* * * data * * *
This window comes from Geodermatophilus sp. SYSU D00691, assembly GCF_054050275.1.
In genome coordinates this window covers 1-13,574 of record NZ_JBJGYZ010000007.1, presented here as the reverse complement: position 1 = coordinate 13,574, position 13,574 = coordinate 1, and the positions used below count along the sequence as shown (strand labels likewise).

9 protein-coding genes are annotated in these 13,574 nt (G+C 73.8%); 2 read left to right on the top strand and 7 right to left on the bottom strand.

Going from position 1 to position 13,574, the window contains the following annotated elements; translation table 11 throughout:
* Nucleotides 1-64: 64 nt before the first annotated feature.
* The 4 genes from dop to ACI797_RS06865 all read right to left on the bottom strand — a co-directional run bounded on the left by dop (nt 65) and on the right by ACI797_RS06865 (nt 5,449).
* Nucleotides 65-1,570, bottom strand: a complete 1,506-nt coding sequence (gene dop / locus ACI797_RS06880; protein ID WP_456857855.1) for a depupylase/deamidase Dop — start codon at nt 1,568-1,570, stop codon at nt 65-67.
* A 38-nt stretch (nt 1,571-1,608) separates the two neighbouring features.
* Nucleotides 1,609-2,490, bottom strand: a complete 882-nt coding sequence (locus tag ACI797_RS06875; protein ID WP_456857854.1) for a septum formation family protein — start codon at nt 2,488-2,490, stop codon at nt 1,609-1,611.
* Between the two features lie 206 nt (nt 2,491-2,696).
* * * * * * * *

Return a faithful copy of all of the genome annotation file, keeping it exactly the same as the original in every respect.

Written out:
This window comes from Geodermatophilus sp. SYSU D00691, assembly GCF_054050275.1.
In genome coordinates this window covers 1-13,574 of record NZ_JBJGYZ010000007.1, presented here as the reverse complement: position 1 = coordinate 13,574, position 13,574 = coordinate 1, and the positions used below count along the sequence as shown (strand labels likewise).

9 protein-coding genes are annotated in these 13,574 nt (G+C 73.8%); 2 read left to right on the top strand and 7 right to left on the bottom strand.

Going from position 1 to position 13,574, the window contains the following annotated elements; translation table 11 throughout:
* Nucleotides 1-64: 64 nt before the first annotated feature.
* The 4 genes from dop to ACI797_RS06865 all read right to left on the bottom strand — a co-directional run bounded on the left by dop (nt 65) and on the right by ACI797_RS06865 (nt 5,449).
* Nucleotides 65-1,570, bottom strand: a complete 1,506-nt coding sequence (gene dop / locus ACI797_RS06880; protein ID WP_456857855.1) for a depupylase/deamidase Dop — start codon at nt 1,568-1,570, stop codon at nt 65-67.
* A 38-nt stretch (nt 1,571-1,608) separates the two neighbouring features.
* Nucleotides 1,609-2,490, bottom strand: a complete 882-nt coding sequence (locus tag ACI797_RS06875; protein ID WP_456857854.1) for a septum formation family protein — start codon at nt 2,488-2,490, stop codon at nt 1,609-1,611.
* Between the two features lie 206 nt (nt 2,491-2,696).